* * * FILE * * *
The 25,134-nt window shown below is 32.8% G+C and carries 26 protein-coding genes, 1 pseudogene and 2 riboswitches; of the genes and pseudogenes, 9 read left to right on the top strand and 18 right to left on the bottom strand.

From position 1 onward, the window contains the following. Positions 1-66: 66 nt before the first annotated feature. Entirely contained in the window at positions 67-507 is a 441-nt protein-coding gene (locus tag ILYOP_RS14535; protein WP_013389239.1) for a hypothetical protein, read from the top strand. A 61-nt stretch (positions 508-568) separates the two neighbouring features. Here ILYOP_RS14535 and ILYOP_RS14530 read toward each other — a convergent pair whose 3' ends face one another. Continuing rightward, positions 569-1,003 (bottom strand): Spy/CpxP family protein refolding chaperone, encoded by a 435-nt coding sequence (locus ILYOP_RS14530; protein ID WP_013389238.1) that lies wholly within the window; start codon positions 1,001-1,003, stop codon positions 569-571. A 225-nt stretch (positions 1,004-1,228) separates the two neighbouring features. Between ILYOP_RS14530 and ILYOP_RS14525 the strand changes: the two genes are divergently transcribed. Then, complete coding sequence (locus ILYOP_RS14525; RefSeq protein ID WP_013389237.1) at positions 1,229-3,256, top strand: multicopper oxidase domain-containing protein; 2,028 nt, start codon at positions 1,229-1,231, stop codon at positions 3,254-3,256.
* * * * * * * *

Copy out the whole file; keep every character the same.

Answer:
The 25,134-nt window shown below is 32.8% G+C and carries 26 protein-coding genes, 1 pseudogene and 2 riboswitches; of the genes and pseudogenes, 9 read left to right on the top strand and 18 right to left on the bottom strand.

From position 1 onward, the window contains the following. Positions 1-66: 66 nt before the first annotated feature. Entirely contained in the window at positions 67-507 is a 441-nt protein-coding gene (locus tag ILYOP_RS14535; protein WP_013389239.1) for a hypothetical protein, read from the top strand. A 61-nt stretch (positions 508-568) separates the two neighbouring features. Here ILYOP_RS14535 and ILYOP_RS14530 read toward each other — a convergent pair whose 3' ends face one another. Continuing rightward, positions 569-1,003 (bottom strand): Spy/CpxP family protein refolding chaperone, encoded by a 435-nt coding sequence (locus ILYOP_RS14530; protein ID WP_013389238.1) that lies wholly within the window; start codon positions 1,001-1,003, stop codon positions 569-571. A 225-nt stretch (positions 1,004-1,228) separates the two neighbouring features. Between ILYOP_RS14530 and ILYOP_RS14525 the strand changes: the two genes are divergently transcribed. Then, complete coding sequence (locus ILYOP_RS14525; RefSeq protein ID WP_013389237.1) at positions 1,229-3,256, top strand: multicopper oxidase domain-containing protein; 2,028 nt, start codon at positions 1,229-1,231, stop codon at positions 3,254-3,256.